The T-Mobile G2 Previewby Vivek Gowri on October 7, 2010 12:29 PM EST
One thing that’s pretty clear from HTC’s history is that they know how to make some pretty great smartphone keyboards. The Touch Pro 2, the original Tilt/TyTN II, the old school T-Mobile MDA, etc. - they all have excellent keyboards, and the G2 is no exception. In fact, the G2’s slide-out keyboard is pretty similar in both look and feel to the Touch Pro 2 keyboard, and that’s not a bad thing. The keyboard has very tactile feel, positive feedback for key presses, good spacing and layout, and even some shortcut keys that can be programmed to launch apps. Coming off the iPhone’s admittedly great virtual keyboard, I had zero trouble adjusting to the G2’s keyboard. Simply slide it open, start typing. That’s it. (I will say that the spacing is awful if you’re playing Quake 3, since you can’t use three separate fingers for the WASD keys, but that’s a different story and a problem with smartphone gaming in general.)
I felt obligated to at least try the virtual keyboard, and I’m happy to report that it works pretty well. It’s the default Froyo keyboard, and it doesn’t look or feel too different from most other virtual keyboards. It’s there, it works, but given the excellent physical keyboard, why bother?
The display is the same resolution and size as those as on the Nexus One, Desire, and Incredible - 3.7” 800 x 480 - but is based on a different technology, Super LCD TFT. After the Samsung AMOLED shortages over the summer, HTC seems to have migrated over to the more commonly available Sony S-LCD panels on all of its 3.7” devices. I’m a fan of 3.7” screens, they strike a nice balance between the somewhat cramped 3.5” iPhone and the massive 4” Vibrants and 4.3” EVO’s of the world. The contrast ratio of just over 800 is significantly higher than HTC’s previous LCD screens (EVO 4G and HD2), and is fairly competitive with the iPhone 4 and Droid X, though the Droid and Droid 2 IPS panels are far, far higher. Overall the screen looks pretty good, though the max brightness of 273 nits is fairly low by superphone standards. You’ll get more in-depth analysis on the display in the full review, but I’ll leave you with this: unless you’re coming off an iPhone 4 or you enjoy blinding yourself every time you look at your cellphone screen, you shouldn’t have too many complaints with the G2’s screen.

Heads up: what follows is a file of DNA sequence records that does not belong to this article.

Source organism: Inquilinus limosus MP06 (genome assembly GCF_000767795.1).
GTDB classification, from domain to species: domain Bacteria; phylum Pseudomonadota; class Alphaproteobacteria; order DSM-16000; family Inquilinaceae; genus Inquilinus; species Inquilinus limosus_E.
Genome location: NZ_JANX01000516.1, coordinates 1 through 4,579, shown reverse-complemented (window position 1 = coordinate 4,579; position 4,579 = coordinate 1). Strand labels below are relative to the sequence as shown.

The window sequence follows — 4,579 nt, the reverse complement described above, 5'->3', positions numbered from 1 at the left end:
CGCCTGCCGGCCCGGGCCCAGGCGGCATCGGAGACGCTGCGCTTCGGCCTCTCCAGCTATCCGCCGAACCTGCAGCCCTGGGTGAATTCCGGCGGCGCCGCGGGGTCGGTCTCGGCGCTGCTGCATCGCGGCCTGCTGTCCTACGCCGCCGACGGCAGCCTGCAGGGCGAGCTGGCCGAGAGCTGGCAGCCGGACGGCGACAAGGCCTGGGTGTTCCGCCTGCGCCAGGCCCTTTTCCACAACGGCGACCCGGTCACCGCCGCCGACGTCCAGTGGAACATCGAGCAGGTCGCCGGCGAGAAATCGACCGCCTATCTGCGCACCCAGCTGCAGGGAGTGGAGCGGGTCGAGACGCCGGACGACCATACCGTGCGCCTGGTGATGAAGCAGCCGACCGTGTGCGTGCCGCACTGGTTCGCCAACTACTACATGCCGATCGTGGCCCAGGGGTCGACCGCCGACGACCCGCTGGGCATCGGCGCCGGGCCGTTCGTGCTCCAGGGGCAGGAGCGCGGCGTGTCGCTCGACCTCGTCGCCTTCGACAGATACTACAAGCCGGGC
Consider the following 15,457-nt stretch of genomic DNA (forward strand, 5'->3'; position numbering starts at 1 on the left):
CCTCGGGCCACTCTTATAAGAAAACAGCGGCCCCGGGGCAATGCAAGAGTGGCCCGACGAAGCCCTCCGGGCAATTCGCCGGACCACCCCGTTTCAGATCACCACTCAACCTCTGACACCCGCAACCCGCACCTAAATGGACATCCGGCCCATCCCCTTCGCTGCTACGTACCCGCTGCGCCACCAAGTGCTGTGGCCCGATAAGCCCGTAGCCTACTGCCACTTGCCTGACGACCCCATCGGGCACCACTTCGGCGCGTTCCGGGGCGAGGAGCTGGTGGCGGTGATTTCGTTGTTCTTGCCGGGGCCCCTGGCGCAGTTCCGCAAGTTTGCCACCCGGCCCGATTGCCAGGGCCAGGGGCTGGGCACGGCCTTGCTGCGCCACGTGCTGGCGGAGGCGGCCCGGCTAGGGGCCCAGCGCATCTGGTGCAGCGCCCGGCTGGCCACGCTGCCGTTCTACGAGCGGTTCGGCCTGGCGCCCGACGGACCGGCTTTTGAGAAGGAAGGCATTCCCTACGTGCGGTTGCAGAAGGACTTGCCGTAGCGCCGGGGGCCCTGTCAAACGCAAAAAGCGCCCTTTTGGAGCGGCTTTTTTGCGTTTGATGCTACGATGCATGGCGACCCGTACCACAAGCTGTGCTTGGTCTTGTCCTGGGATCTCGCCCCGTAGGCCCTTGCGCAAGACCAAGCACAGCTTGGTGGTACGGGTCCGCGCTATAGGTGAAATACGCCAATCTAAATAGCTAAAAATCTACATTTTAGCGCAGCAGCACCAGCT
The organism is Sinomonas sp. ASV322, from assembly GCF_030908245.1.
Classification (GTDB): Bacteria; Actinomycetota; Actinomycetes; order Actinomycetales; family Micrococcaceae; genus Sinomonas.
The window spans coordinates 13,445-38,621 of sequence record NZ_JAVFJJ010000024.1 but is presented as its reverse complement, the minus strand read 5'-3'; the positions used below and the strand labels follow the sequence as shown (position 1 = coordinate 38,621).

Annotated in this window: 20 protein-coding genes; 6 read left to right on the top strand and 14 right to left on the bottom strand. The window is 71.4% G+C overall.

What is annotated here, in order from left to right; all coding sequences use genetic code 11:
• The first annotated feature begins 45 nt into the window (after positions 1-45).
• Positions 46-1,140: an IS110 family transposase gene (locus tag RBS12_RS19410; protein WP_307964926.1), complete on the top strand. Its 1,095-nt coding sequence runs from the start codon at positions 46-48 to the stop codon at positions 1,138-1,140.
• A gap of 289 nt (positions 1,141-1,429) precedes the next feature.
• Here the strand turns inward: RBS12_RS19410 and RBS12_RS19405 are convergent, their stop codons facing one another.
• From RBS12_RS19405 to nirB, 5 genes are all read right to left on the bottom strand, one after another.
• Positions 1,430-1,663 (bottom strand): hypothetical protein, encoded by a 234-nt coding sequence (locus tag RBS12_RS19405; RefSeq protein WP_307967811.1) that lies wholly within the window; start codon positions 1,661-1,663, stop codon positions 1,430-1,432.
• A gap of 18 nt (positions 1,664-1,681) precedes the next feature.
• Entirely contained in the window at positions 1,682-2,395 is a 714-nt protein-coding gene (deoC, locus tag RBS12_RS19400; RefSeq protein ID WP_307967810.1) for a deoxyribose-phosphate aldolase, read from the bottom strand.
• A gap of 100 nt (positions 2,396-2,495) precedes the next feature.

The camera is a 5MP unit with autofocus and an LED flash, and it does fairly good work. I was pretty impressed by the flash, finding it better than even the EVO’s blinding flash. The dedicated camera button is nice to have, but even nicer than that are the camera settings. Like I mentioned, I’m mostly used to the iPhone, so having any kind of option is pretty new. You can change the white balance and exposure to suit the lighting conditions, turn the flash on and off, and mess with the focus and zoom (up to 2.0x). As you can see from the sample shots, the G2 is pretty solid by smartphone standards. It won’t wow you like some of the iPhone 4 HDR photos will, and it definitely will not come close to replacing a real camera, but for quick snaps, the G2’s camera should be serviceable enough when the pictures are scaled down to web size.
The video camera is pretty cool. It shoots video up to 720p and features a myriad of options, including flash on/off, the same white balance options as the still camera, and four filters (black and white, sepia, negative, and solarize). The mic is pretty bad, and it has some issues with high motion action and settings where the lighting changes rapidly, but it will replace a Flip video camera pretty easily.